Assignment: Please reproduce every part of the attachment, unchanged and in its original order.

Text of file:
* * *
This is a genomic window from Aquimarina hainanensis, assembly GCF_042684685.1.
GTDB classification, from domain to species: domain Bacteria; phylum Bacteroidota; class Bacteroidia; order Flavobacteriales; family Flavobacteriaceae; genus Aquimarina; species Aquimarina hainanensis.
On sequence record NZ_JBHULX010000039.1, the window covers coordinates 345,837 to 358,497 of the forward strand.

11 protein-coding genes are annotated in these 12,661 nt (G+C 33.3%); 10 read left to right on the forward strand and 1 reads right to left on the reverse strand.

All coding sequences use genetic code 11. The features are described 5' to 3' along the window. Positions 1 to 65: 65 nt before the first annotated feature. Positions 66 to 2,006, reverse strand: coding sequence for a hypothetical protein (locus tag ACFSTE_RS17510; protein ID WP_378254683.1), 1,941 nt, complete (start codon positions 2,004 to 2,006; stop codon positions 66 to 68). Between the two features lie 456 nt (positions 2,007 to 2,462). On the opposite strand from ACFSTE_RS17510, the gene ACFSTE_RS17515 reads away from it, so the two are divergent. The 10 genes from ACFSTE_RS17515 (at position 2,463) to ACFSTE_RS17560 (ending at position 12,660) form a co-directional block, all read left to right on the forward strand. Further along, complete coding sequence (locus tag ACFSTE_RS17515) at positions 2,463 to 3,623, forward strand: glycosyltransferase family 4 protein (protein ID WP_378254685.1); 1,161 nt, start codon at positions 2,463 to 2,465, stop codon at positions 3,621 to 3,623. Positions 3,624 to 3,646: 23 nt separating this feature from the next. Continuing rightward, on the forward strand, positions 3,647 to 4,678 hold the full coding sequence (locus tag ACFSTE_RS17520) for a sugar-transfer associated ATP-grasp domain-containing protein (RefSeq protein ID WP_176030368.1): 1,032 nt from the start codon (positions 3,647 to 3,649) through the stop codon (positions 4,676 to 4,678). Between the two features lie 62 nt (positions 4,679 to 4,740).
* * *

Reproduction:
This is a genomic window from Aquimarina hainanensis, assembly GCF_042684685.1.
GTDB classification, from domain to species: domain Bacteria; phylum Bacteroidota; class Bacteroidia; order Flavobacteriales; family Flavobacteriaceae; genus Aquimarina; species Aquimarina hainanensis.
On sequence record NZ_JBHULX010000039.1, the window covers coordinates 345,837 to 358,497 of the forward strand.

11 protein-coding genes are annotated in these 12,661 nt (G+C 33.3%); 10 read left to right on the forward strand and 1 reads right to left on the reverse strand.

All coding sequences use genetic code 11. The features are described 5' to 3' along the window. Positions 1 to 65: 65 nt before the first annotated feature. Positions 66 to 2,006, reverse strand: coding sequence for a hypothetical protein (locus tag ACFSTE_RS17510; protein ID WP_378254683.1), 1,941 nt, complete (start codon positions 2,004 to 2,006; stop codon positions 66 to 68). Between the two features lie 456 nt (positions 2,007 to 2,462). On the opposite strand from ACFSTE_RS17510, the gene ACFSTE_RS17515 reads away from it, so the two are divergent. The 10 genes from ACFSTE_RS17515 (at position 2,463) to ACFSTE_RS17560 (ending at position 12,660) form a co-directional block, all read left to right on the forward strand. Further along, complete coding sequence (locus tag ACFSTE_RS17515) at positions 2,463 to 3,623, forward strand: glycosyltransferase family 4 protein (protein ID WP_378254685.1); 1,161 nt, start codon at positions 2,463 to 2,465, stop codon at positions 3,621 to 3,623. Positions 3,624 to 3,646: 23 nt separating this feature from the next. Continuing rightward, on the forward strand, positions 3,647 to 4,678 hold the full coding sequence (locus tag ACFSTE_RS17520) for a sugar-transfer associated ATP-grasp domain-containing protein (RefSeq protein ID WP_176030368.1): 1,032 nt from the start codon (positions 3,647 to 3,649) through the stop codon (positions 4,676 to 4,678). Between the two features lie 62 nt (positions 4,679 to 4,740).